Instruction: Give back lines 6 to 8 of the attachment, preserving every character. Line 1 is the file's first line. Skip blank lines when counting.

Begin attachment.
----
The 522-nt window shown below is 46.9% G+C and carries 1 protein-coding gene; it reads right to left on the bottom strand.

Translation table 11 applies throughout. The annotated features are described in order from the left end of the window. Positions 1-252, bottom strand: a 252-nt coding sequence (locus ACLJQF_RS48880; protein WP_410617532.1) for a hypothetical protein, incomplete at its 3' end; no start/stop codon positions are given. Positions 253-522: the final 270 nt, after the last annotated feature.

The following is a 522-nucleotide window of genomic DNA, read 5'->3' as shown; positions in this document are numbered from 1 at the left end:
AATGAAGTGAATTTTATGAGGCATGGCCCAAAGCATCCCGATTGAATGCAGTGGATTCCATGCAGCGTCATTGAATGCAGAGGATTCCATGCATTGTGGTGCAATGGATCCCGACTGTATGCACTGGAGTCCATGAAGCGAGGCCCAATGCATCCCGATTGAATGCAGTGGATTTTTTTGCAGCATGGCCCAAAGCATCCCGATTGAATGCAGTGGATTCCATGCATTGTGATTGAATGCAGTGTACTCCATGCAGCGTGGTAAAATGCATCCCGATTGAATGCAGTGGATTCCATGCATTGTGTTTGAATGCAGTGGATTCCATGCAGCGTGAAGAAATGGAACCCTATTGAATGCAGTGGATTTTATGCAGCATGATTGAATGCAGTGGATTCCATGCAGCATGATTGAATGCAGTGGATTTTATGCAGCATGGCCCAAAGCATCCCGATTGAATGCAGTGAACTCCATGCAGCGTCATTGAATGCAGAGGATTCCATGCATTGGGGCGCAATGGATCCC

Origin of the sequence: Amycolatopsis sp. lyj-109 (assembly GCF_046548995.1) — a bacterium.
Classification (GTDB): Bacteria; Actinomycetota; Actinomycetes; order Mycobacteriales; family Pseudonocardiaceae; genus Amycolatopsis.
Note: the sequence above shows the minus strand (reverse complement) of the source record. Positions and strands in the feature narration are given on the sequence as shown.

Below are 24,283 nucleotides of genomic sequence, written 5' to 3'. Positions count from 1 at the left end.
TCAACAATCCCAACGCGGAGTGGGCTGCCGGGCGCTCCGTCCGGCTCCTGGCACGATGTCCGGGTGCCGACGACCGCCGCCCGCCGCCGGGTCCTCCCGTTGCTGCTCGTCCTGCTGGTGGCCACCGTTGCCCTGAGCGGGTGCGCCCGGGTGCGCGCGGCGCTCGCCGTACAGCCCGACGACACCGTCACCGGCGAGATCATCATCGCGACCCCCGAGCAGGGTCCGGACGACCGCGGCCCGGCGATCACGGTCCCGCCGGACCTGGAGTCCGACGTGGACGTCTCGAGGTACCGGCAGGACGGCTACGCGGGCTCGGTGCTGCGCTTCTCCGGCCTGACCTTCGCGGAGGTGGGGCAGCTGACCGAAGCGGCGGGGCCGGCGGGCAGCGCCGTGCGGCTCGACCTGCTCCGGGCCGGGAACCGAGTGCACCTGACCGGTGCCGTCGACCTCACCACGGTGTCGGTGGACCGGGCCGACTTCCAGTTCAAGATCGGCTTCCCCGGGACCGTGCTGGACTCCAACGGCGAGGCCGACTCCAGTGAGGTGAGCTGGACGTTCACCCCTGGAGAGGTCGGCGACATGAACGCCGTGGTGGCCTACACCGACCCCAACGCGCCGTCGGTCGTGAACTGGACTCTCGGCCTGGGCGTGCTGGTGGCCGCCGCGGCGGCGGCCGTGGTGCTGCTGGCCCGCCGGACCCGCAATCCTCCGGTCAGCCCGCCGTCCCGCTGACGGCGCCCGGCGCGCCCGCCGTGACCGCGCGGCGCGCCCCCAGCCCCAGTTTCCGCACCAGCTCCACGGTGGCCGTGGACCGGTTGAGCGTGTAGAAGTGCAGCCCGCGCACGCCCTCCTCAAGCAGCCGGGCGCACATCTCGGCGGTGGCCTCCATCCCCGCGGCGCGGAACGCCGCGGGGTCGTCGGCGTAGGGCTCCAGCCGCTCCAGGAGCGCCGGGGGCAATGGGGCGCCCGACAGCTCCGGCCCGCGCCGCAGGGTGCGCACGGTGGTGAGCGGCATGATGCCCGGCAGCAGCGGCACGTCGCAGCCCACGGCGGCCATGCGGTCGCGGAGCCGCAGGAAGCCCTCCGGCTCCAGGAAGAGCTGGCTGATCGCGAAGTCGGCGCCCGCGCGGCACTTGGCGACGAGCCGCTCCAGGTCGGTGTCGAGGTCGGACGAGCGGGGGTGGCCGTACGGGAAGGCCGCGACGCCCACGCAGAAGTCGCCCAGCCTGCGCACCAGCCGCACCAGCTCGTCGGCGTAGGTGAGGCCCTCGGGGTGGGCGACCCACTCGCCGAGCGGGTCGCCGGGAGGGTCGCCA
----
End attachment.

Classification (GTDB): Bacteria; Actinomycetota; Actinomycetes; order Mycobacteriales; family Pseudonocardiaceae; genus Amycolatopsis.
Note: the sequence above shows the minus strand (reverse complement) of the source record. Positions and strands in the feature narration are given on the sequence as shown.

Below are 24,283 nucleotides of genomic sequence, written 5' to 3'. Positions count from 1 at the left end.